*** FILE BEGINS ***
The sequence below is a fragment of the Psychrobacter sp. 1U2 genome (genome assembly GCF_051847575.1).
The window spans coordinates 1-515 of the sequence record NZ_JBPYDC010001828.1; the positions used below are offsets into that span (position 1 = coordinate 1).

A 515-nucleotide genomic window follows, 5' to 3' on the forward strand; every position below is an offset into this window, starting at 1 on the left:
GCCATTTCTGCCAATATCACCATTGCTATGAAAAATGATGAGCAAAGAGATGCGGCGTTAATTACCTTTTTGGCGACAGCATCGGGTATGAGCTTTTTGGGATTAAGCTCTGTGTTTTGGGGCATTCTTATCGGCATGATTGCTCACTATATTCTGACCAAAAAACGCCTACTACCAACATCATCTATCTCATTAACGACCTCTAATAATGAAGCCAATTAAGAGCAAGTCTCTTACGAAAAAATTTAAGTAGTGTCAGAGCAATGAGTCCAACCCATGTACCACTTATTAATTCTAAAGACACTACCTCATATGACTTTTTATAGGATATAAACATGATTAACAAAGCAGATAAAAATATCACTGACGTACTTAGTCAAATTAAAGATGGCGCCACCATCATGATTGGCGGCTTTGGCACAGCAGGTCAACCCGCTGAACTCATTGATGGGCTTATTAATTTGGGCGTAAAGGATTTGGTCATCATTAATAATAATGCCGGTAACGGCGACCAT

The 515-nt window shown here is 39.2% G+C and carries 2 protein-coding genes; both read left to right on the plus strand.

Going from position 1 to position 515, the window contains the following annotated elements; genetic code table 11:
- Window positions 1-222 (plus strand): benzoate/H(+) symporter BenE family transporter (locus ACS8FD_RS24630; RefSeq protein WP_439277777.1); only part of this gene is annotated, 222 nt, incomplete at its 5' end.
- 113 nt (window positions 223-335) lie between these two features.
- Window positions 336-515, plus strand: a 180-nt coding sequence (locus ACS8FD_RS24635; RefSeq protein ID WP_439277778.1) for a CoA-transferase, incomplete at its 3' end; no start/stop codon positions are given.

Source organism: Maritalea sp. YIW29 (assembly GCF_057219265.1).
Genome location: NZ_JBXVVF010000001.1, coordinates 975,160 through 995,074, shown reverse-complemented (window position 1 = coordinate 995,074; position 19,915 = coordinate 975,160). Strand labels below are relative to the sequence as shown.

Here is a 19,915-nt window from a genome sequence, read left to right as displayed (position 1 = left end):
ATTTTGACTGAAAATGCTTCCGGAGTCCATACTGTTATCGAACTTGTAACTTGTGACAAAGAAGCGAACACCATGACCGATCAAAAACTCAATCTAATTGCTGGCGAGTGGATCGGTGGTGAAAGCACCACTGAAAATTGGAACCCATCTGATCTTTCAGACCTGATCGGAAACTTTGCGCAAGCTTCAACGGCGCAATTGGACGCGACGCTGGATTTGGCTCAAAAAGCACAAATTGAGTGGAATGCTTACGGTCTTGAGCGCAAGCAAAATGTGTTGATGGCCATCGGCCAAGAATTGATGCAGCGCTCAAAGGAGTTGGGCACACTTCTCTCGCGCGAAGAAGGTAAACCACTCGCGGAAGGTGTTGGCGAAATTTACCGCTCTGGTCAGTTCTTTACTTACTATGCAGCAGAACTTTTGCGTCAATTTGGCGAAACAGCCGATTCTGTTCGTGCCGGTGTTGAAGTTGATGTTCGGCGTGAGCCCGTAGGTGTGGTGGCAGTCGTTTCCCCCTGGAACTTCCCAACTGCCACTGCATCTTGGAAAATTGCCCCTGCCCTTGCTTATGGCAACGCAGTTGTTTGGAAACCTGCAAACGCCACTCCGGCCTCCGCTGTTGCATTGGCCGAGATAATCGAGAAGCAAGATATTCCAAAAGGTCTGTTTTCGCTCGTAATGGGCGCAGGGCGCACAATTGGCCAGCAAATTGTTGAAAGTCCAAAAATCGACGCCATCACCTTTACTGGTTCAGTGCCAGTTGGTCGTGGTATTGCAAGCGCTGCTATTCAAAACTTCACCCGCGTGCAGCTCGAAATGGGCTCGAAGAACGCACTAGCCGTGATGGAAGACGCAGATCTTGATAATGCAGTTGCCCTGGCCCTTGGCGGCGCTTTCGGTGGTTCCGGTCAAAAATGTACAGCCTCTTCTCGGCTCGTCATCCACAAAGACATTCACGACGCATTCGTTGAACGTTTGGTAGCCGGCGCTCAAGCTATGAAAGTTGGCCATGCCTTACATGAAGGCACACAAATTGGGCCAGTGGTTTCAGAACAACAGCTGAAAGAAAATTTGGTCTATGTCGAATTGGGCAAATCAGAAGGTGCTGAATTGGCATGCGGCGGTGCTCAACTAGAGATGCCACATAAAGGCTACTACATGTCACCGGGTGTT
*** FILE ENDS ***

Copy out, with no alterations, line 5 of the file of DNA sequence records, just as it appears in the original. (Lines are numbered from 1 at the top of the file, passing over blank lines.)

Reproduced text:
The 515-nt window shown here is 39.2% G+C and carries 2 protein-coding genes; both read left to right on the plus strand.